Diets to think through

Your veterinarian will help tailor your pet’s diet to your lifestyle as best as possible. It’s important to prioritize your pet’s health, and there are some diets that are worth thinking through before you commit:

Grain free diets

Some ‘boutique’ and consumer-oriented pet food companies have suggested that grain free diets are beneficial to your furry friends, particularly to dogs. It has even been compared to the benefits of gluten free diets in people, which just isn’t accurate.

Grain free diets have been linked to an increased risk of a heart disease, called dilated cardiomyopathy, in dogs. We don’t know enough to say why this is, but we do know that we should not be feeding dogs grain free foods.

Raw meat-based diets

The raw diet is another one influenced by pop culture. It consists of feeding raw meats, sometimes supplemented with raw fruits, vegetables, and eggs. The thought process behind this diet is: dogs’ and cats’ ancestors ate raw meat, so now our pets should. Our cats and dogs, however, are not their ancient predecessors, and we need to consider how their nutrition has evolved.

There are no scientific studies that prove the health benefits claimed by supporters of this diet. In fact, there are many studies showing the opposite: nutritional imbalances, diet-induced hyperthyroidism and bacterial infections.

Raw diets can be dangerous for you and your dog. They pose increased contamination risks from Salmonella and other bacteria, so they’re not only a risky choice for pets, but also a public health risk.

Vegan and vegetarian diets

These diets require careful consideration and can have some pitfalls. There are a few safe, healthy vegetables for dogs to eat. But they still need to get enough protein in their diets, so vegan and vegetarian lifestyles may not suit them. Talk things through with your veterinarian before making this change.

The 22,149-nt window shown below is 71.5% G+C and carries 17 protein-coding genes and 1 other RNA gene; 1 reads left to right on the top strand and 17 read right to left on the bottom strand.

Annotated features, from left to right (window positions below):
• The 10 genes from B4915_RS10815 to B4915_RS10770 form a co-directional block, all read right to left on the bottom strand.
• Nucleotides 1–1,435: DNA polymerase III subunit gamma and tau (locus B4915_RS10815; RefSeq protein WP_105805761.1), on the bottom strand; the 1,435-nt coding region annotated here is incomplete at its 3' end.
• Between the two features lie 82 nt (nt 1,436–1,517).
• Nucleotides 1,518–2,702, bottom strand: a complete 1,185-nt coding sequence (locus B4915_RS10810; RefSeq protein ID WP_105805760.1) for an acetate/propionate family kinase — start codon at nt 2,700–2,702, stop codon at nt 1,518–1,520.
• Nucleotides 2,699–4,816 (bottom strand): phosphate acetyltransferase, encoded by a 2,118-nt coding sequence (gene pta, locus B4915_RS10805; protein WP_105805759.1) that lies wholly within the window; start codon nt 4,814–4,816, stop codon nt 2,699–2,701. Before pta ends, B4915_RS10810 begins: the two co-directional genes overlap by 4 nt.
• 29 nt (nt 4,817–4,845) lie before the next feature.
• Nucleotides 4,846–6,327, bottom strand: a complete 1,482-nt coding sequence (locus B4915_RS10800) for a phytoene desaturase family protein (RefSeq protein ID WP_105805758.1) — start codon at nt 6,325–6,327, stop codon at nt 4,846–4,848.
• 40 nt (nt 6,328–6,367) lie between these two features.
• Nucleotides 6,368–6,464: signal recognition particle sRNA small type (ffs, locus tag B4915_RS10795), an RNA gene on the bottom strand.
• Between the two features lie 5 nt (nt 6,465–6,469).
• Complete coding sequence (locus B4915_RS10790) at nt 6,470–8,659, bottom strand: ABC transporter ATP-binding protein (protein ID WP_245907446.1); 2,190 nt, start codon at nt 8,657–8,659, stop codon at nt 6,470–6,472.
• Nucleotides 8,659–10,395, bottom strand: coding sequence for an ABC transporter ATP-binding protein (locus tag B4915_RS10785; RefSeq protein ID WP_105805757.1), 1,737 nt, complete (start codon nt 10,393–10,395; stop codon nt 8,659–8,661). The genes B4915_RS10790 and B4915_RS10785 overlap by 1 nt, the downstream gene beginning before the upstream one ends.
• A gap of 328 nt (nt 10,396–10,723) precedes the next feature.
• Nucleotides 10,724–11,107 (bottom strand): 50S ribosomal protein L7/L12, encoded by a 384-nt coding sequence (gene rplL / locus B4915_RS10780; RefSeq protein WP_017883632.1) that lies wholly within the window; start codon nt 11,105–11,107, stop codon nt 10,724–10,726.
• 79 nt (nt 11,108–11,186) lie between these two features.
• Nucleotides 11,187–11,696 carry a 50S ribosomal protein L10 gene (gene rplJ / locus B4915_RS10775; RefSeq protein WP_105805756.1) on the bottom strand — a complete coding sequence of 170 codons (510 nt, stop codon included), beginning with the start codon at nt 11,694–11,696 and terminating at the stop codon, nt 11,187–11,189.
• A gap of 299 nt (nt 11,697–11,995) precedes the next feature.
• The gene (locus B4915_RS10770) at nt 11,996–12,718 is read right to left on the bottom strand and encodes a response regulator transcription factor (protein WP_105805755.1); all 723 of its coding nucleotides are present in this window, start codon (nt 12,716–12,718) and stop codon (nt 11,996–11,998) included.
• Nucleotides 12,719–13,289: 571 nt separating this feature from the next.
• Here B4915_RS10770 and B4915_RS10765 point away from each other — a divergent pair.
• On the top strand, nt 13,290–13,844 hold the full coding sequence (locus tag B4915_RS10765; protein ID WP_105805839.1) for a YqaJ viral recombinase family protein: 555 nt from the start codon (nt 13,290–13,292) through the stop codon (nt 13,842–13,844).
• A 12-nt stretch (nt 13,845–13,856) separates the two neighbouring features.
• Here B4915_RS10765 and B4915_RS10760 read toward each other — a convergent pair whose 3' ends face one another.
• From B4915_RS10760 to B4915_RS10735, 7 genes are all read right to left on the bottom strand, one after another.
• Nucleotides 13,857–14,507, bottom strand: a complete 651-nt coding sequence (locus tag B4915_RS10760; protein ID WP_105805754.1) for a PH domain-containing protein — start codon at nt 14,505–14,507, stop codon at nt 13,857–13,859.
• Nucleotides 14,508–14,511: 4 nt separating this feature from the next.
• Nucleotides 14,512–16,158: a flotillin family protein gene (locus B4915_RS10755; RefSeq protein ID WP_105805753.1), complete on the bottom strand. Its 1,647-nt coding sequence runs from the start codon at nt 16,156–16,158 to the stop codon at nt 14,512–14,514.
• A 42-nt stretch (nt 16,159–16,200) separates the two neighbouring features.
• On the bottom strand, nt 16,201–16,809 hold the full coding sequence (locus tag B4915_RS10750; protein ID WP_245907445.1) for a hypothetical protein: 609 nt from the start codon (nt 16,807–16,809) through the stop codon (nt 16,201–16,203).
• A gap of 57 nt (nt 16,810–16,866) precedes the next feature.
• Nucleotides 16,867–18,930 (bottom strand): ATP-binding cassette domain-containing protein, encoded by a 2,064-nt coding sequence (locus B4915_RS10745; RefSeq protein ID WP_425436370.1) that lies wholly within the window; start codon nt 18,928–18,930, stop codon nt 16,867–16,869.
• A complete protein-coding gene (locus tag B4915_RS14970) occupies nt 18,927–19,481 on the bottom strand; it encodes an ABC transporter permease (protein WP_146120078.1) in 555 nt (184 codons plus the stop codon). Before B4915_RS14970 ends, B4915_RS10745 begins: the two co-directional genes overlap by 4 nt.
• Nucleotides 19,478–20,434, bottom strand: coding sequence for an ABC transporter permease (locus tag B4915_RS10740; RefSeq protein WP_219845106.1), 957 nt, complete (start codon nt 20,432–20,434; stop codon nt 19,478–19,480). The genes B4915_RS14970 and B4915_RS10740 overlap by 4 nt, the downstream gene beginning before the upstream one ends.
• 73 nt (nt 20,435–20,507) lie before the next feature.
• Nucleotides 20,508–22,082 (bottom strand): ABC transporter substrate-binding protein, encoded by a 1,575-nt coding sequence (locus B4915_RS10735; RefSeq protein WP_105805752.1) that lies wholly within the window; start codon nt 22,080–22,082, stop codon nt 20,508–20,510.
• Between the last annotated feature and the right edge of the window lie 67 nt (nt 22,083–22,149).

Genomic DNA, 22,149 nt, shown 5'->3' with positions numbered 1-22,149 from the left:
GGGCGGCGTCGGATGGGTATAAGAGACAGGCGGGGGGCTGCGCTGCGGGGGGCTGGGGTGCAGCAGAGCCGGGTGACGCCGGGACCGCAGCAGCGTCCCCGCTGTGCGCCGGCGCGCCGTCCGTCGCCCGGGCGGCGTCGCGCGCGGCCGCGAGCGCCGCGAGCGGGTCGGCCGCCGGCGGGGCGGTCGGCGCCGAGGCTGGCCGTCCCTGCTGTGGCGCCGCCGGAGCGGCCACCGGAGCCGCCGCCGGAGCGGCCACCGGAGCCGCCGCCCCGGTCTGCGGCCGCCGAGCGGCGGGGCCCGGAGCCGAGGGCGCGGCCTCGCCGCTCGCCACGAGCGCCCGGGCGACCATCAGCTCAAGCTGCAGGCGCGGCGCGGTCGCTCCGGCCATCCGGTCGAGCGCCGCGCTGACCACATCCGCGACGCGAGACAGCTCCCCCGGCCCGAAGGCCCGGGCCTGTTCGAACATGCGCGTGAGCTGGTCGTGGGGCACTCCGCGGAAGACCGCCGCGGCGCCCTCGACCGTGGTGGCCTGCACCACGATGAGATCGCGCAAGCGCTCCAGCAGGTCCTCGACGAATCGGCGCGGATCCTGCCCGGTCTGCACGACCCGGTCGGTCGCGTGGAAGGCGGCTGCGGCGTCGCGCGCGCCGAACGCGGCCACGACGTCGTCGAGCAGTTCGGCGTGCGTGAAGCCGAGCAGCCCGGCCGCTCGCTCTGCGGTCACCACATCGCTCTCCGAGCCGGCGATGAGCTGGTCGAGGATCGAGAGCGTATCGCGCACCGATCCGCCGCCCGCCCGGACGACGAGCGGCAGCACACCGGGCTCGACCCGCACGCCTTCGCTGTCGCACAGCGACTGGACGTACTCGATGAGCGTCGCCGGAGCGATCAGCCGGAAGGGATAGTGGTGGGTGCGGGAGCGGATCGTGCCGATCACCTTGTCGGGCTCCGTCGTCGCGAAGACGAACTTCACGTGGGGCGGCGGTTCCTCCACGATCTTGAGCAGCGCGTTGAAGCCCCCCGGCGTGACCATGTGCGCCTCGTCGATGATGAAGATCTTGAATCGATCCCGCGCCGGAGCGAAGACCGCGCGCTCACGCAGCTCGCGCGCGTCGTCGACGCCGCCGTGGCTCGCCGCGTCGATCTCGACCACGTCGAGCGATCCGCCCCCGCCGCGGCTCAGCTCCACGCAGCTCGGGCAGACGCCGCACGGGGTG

Recommended food and treat brands

Based on all of the above, here are some pet food brands that our doctors recommend to suit many different lifestyle choices. Many of these brands also have great puppy food formulas. Please note that we do not have a vested financial interest in any of these foods. They meet the necessary nutrition requirements from AAFCO, adhere to strict quality controls, and employ veterinary nutritionists:

  • Hill’s Pet Nutrition
  • Royal Canin
  • Purina One and Pro Plan
  • Farmina Pet Foods
  • Wellness Complete Health
  • Merrick brands (Merrick, Castor and Pollux, Organix, Pristine)
  • Orijen
  • Acana
  • NomNomNow (fresh pet food)
  • Just Food For Dogs (fresh pet food)
  • Sundays (Freeze-dried food)
  • Balanceit, used to formulate a home-cooked diet with the balanceit or ivi blend supplements
  • Vegetarian options: Royal Canin Vegetarian and Purina ProPlan HA Vegetarian

If your dog requires a specific calorie count, ask your veterinarian rather than using an online calculator, as the calculation involves many factors and can be quite complex.

As for treats, we recommend those with a limited and easily understandable ingredient list. As a substitute, try these low-fat and low-calorie human foods: cut up carrots, apple, banana, bell pepper, cucumber, strawberries, blueberries, and ice cubes. If you want to keep your pet busy with a tasty treat, freeze some peanut butter or low-sodium chicken broth (or even your pet’s wet food) inside a Kong toy.

Check out our list of human foods that make good pet treats for more inspiration, and make sure you avoid these common household pet poisons!

If you have any questions about your pet’s nutrition, we are here for you and available 24/7 via the app.